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Logo of nihpaAbout Author manuscriptsSubmit a manuscriptHHS Public Access; Author Manuscript; Accepted for publication in peer reviewed journal;
Chemistry. Author manuscript; available in PMC 2011 September 3.
Published in final edited form as:
Chemistry. 2010 September 3; 16(33): 10234–10239.
doi:  10.1002/chem.201000341
PMCID: PMC3004427

Facile Synthesis of Ag Nanocubes of 30 to 70 nm in Edge Length with CF3COOAg as a Precursor


This paper describes a new protocol for producing Ag nanocubes of 30 to 70 nm in edge length with the use of CF3COOAg as a precursor to elemental silver. By adding a trace amount of sodium hydrosulfide (NaHS) and hydrochloric acid (HCl) into the polyol synthesis, Ag nanocubes were obtained with good quality, high reproducibility, and on a scale up to 0.19 g per batch for the 70-nm Ag nanocubes. The Ag nanocubes were found to grow in size at a controllable pace over the course of synthesis. The linear relationship between the edge length of the Ag nanocubes and the position of localized surface plasmon resonance (LSPR) peak provides a simple method for finely tuning and controlling the size of the Ag nanocubes by monitoring the UV-vis spectra of the reaction at different times.

Keywords: CF3COOAg, Ag nanocube, size control


In recent years, there has been a continuous, strong effort in shape-controlled synthesis of silver nanostructures because of their remarkable properties and exciting applications in areas such as photonics, electronics, catalysis, sensing, and biomedicine.[18] Silver nanocubes stand out from various types of Ag nanostructures[9] (e.g., spheres, rods, bars, belts and wires) due to their sharp corners/edges, uniform size, and superior performance in a range of applications involving localized surface plasmon resonance (LSPR),[1012] surface-enhanced Raman scattering (SERS),[1317] biosensing.[18, 19] Silver nanocubes have also been used as a sacrificial template to generate gold, palladium, and platinum nanoboxes or nanocages,[20] which have started to show great potential in catalysis,[21] contrast enhancement in biomedical imaging,[22, 23] photothermal therapy[24] and drug delivery.[25] All of these applications require us to produce Ag nanocubes in high quality and relatively large quantity. In order to meet this challenge, we and other groups have developed a number of methods to produce Ag nanocubes, with notable examples including polyol reduction,[2628] hydrothermal process,[29, 30] epitaxial growth on Au octahedronal seeds,[31] and ATP-mediated reduction in a polymer matrix.[32] However, most of these protocols have shortcomings in terms of reaction time, size control, yield, quantity, as well as reproducibility.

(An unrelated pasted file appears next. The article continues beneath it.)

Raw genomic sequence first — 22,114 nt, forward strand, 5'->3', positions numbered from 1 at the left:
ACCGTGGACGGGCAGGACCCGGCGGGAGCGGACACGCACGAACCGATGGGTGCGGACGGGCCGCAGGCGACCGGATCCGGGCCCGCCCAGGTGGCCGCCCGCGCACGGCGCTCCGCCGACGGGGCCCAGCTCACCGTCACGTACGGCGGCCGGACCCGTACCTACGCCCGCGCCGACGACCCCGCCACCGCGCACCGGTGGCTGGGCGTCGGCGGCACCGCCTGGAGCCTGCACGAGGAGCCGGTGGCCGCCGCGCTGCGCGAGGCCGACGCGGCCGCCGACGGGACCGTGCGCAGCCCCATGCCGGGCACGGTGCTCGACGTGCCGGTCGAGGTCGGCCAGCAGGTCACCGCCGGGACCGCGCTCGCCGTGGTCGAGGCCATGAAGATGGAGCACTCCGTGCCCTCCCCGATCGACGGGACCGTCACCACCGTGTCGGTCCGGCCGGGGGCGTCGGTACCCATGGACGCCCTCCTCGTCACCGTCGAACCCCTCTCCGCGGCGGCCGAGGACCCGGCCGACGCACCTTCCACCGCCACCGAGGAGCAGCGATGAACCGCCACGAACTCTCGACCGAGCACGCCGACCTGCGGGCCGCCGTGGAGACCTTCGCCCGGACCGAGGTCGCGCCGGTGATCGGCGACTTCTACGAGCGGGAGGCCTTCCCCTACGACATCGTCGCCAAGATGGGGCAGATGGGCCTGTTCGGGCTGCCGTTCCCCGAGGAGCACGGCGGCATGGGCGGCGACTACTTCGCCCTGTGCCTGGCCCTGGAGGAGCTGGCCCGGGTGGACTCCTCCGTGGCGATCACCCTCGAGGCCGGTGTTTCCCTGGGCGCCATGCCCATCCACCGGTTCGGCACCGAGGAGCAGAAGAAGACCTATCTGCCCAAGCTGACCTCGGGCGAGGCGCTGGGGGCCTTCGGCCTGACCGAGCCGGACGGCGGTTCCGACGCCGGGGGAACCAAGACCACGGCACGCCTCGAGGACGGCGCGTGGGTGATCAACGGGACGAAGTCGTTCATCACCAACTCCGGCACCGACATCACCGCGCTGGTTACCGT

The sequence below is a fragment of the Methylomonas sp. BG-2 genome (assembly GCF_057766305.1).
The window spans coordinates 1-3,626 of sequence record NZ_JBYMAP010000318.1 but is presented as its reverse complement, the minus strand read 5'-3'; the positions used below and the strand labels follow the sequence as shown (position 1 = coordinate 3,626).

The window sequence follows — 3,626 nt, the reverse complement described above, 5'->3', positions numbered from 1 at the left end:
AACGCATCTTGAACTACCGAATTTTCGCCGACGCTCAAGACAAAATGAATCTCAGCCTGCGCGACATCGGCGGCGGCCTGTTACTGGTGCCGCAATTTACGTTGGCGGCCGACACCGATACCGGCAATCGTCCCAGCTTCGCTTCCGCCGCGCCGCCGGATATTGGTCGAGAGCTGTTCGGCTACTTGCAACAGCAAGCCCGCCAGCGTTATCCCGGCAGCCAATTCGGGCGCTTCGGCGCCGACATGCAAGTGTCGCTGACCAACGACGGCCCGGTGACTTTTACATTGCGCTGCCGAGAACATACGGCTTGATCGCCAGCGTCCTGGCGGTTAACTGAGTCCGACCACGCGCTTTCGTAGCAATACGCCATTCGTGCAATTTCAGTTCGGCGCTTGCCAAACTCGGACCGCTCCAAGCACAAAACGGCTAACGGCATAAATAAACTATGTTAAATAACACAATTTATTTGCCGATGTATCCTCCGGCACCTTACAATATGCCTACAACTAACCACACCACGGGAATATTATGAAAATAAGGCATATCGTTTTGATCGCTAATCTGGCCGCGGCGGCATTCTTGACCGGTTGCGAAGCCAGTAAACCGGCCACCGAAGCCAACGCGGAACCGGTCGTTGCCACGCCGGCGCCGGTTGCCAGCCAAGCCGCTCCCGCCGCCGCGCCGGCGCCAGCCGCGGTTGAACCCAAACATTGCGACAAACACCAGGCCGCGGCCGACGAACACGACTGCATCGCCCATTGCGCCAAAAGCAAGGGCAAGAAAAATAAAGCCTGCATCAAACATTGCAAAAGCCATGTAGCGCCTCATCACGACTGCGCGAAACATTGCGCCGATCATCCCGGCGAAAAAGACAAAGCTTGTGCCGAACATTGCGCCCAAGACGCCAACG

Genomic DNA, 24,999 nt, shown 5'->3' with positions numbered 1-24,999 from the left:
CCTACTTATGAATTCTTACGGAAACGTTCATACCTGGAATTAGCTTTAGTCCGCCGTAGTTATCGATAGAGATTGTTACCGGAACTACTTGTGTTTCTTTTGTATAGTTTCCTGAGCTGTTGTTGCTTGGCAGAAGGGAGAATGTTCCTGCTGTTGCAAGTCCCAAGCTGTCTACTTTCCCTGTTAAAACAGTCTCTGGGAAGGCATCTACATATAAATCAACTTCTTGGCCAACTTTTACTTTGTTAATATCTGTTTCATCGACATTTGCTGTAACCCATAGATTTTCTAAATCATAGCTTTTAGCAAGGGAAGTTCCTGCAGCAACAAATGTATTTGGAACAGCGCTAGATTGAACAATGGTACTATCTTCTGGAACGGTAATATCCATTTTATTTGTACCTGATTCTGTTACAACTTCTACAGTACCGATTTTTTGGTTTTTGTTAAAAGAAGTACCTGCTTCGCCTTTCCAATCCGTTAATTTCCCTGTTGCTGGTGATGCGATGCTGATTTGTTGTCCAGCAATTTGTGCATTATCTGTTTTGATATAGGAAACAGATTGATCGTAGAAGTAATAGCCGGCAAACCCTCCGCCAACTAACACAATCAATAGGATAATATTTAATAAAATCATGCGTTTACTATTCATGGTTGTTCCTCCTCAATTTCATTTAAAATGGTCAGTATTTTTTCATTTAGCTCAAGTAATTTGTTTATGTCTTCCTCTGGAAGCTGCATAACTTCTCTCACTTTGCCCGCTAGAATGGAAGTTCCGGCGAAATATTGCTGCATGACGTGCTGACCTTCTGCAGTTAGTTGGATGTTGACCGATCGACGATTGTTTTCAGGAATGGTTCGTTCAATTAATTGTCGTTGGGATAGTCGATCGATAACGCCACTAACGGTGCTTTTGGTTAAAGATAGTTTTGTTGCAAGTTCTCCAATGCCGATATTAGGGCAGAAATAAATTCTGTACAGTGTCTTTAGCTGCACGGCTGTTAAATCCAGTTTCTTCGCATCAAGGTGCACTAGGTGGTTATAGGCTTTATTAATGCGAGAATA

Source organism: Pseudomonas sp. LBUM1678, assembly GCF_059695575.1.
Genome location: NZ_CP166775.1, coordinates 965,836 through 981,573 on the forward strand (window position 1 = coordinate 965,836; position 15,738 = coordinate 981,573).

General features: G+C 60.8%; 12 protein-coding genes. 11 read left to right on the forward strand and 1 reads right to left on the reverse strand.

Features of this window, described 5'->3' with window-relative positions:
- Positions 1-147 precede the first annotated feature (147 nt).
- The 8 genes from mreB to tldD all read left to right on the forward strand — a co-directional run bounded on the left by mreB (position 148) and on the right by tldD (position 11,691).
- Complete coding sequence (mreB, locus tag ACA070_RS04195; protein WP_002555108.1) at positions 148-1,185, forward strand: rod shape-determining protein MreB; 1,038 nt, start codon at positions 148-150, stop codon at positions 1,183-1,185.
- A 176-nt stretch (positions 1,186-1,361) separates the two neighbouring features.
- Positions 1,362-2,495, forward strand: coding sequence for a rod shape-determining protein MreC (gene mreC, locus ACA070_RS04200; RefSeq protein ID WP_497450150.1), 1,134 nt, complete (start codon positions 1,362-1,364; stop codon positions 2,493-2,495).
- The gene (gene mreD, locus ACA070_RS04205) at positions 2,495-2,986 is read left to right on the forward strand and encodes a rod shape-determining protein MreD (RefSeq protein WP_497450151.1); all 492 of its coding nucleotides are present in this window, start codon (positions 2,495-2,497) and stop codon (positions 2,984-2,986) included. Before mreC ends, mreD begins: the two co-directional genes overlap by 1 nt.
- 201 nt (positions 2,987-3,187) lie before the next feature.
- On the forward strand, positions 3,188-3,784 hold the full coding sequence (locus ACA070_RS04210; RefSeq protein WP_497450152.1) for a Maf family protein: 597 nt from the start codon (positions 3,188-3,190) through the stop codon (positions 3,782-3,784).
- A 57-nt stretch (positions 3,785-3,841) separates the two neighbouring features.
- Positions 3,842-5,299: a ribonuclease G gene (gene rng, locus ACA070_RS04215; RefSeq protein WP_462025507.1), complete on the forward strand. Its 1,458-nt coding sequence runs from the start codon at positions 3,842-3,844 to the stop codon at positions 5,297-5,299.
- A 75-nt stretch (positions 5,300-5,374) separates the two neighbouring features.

In the pursuit of a superior method, we recently started to switch to a new silver precursor, CF3COOAg, instead of the AgNO3 widely used in previous work. Our argument was that the nitrate group may decompose at an elevated temperature typical of a polyol synthesis to generate ionic and/or gaseous species, making the synthesis more difficult to understand and control. In comparison, the trifluoroacetate group is more stable. With this new precursor, we found that the presence of trace amounts of NaHS and HCl were necessary for the production of high-quality Ag nanocubes with sizes ranging from 30 to 70 nm. Compared with the previously reported methods for the preparation of Ag nanocubes,[2632] this new protocol offers at least three significant advantages: i) the reaction rate is in an appropriate range, allowing us to control and fine-tune the size of Ag nanocubes by following the synthesis with UV-vis spectroscopy; ii) the synthesis becomes essentially not sensitive to the manufacturing source of ethylene glycol (EG), improving both the robustness and reproducibility of the polyol synthesis; and iii) it is relatively simple and straightforward to scale up the synthesis to produce Ag nanocubes in relatively large quantities and with high quality.

Results and discussion